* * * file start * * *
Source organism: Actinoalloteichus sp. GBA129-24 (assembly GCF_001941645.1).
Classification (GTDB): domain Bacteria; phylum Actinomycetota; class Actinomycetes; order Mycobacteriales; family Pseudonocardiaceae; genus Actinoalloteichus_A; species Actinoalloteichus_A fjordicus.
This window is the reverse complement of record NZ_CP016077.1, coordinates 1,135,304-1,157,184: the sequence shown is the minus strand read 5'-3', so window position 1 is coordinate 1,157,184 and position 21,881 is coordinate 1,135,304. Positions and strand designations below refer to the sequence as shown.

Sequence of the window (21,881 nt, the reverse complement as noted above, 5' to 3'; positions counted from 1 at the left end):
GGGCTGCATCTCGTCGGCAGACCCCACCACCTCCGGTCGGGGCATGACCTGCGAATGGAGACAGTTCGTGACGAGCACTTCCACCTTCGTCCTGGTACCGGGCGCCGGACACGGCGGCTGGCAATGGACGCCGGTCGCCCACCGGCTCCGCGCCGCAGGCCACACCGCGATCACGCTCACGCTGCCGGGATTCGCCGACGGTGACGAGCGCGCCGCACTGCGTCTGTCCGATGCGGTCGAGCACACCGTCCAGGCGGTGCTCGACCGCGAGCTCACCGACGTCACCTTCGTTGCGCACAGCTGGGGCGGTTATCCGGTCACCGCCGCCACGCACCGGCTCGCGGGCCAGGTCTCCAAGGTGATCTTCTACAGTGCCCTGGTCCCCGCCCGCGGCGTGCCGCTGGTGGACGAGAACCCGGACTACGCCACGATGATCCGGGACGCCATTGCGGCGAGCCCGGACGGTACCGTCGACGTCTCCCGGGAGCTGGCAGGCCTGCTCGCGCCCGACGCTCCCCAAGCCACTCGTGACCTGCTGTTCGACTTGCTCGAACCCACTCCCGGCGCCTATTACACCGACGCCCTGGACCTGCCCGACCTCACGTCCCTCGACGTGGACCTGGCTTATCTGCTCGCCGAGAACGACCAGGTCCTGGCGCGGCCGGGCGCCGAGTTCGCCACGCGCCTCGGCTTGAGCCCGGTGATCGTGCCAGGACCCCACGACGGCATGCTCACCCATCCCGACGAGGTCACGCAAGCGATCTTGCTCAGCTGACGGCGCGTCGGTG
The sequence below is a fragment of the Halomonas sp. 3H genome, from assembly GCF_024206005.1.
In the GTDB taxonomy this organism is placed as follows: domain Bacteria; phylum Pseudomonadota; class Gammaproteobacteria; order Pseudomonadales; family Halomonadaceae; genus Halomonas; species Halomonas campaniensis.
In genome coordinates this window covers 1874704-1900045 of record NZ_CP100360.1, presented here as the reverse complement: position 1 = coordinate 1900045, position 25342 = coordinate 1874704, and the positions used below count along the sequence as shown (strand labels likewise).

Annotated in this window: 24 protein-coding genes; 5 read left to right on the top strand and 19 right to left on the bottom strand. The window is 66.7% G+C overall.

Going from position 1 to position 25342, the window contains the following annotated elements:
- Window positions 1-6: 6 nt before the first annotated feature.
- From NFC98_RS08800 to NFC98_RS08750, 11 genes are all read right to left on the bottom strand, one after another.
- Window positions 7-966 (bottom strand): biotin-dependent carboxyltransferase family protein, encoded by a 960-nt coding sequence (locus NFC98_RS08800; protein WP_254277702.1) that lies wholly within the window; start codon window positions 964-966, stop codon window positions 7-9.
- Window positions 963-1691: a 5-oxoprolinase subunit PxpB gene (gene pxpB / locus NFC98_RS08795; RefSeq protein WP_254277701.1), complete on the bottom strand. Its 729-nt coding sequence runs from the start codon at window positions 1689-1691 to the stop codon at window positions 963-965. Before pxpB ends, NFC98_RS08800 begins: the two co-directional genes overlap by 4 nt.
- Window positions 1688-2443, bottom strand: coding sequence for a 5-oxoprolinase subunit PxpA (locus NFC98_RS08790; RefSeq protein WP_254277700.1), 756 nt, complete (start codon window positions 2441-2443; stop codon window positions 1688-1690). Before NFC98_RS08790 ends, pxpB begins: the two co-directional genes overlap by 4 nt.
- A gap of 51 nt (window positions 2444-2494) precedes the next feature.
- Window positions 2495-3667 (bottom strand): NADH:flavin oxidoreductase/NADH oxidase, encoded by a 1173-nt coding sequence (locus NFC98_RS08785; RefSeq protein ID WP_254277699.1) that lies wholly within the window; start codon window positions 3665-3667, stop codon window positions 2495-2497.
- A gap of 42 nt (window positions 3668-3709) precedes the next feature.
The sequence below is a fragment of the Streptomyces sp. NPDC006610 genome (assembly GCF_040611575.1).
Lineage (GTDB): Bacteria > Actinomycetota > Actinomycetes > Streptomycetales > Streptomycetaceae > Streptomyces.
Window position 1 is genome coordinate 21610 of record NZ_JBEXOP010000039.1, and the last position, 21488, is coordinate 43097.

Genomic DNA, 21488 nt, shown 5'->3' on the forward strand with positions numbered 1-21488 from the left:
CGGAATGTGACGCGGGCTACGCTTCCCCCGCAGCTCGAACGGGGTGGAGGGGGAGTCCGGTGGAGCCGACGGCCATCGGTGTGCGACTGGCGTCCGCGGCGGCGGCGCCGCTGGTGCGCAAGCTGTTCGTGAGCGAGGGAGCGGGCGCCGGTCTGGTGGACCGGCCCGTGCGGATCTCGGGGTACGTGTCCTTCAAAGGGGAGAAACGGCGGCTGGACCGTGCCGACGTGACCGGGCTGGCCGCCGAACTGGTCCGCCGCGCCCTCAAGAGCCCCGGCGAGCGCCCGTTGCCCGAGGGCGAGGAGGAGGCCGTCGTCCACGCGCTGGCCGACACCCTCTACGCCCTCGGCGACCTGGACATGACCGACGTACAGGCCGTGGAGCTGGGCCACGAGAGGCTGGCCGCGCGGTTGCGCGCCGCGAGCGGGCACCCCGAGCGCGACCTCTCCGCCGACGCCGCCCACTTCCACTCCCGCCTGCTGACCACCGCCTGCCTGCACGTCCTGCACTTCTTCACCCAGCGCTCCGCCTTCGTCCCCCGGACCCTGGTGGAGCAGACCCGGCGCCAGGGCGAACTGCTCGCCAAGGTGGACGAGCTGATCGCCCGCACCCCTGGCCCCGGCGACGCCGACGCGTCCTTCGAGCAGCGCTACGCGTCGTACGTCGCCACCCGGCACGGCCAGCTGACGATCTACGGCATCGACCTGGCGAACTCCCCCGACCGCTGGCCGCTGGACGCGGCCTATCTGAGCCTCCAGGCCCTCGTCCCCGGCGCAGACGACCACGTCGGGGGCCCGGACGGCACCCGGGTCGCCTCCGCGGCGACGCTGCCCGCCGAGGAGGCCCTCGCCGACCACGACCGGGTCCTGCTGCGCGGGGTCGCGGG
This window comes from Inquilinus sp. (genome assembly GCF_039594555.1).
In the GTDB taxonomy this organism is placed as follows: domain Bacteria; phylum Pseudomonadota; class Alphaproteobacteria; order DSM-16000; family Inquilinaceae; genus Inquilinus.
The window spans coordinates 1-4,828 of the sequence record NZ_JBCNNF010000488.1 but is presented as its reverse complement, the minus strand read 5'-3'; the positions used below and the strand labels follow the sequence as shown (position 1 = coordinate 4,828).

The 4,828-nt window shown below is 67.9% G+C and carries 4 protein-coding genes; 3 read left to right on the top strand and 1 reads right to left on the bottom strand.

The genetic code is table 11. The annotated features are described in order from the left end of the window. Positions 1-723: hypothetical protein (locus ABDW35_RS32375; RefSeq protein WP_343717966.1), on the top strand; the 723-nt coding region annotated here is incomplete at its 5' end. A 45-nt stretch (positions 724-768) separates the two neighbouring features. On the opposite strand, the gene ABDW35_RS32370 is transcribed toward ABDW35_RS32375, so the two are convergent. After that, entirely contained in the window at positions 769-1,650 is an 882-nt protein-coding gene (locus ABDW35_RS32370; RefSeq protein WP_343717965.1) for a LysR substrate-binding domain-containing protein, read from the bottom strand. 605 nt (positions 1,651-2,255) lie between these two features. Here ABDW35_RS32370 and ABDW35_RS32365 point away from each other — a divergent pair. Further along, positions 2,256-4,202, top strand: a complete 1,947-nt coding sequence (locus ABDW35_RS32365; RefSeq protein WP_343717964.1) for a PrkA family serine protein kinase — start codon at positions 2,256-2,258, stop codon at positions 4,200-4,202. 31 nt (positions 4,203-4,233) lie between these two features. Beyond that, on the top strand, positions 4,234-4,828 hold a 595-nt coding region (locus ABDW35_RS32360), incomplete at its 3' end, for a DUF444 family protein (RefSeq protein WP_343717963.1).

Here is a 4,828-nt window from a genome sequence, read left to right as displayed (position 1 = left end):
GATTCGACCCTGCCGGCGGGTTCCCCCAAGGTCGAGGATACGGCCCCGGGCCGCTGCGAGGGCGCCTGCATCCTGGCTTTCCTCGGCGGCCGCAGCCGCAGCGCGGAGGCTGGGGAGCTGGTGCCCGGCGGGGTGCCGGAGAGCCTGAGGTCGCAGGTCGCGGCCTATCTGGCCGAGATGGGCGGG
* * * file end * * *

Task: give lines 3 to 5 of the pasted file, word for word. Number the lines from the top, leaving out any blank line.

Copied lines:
This window is the reverse complement of record NZ_CP016077.1, coordinates 1,135,304-1,157,184: the sequence shown is the minus strand read 5'-3', so window position 1 is coordinate 1,157,184 and position 21,881 is coordinate 1,135,304. Positions and strand designations below refer to the sequence as shown.

Sequence of the window (21,881 nt, the reverse complement as noted above, 5' to 3'; positions counted from 1 at the left end):
GGGCTGCATCTCGTCGGCAGACCCCACCACCTCCGGTCGGGGCATGACCTGCGAATGGAGACAGTTCGTGACGAGCACTTCCACCTTCGTCCTGGTACCGGGCGCCGGACACGGCGGCTGGCAATGGACGCCGGTCGCCCACCGGCTCCGCGCCGCAGGCCACACCGCGATCACGCTCACGCTGCCGGGATTCGCCGACGGTGACGAGCGCGCCGCACTGCGTCTGTCCGATGCGGTCGAGCACACCGTCCAGGCGGTGCTCGACCGCGAGCTCACCGACGTCACCTTCGTTGCGCACAGCTGGGGCGGTTATCCGGTCACCGCCGCCACGCACCGGCTCGCGGGCCAGGTCTCCAAGGTGATCTTCTACAGTGCCCTGGTCCCCGCCCGCGGCGTGCCGCTGGTGGACGAGAACCCGGACTACGCCACGATGATCCGGGACGCCATTGCGGCGAGCCCGGACGGTACCGTCGACGTCTCCCGGGAGCTGGCAGGCCTGCTCGCGCCCGACGCTCCCCAAGCCACTCGTGACCTGCTGTTCGACTTGCTCGAACCCACTCCCGGCGCCTATTACACCGACGCCCTGGACCTGCCCGACCTCACGTCCCTCGACGTGGACCTGGCTTATCTGCTCGCCGAGAACGACCAGGTCCTGGCGCGGCCGGGCGCCGAGTTCGCCACGCGCCTCGGCTTGAGCCCGGTGATCGTGCCAGGACCCCACGACGGCATGCTCACCCATCCCGACGAGGTCACGCAAGCGATCTTGCTCAGCTGACGGCGCGTCGGTG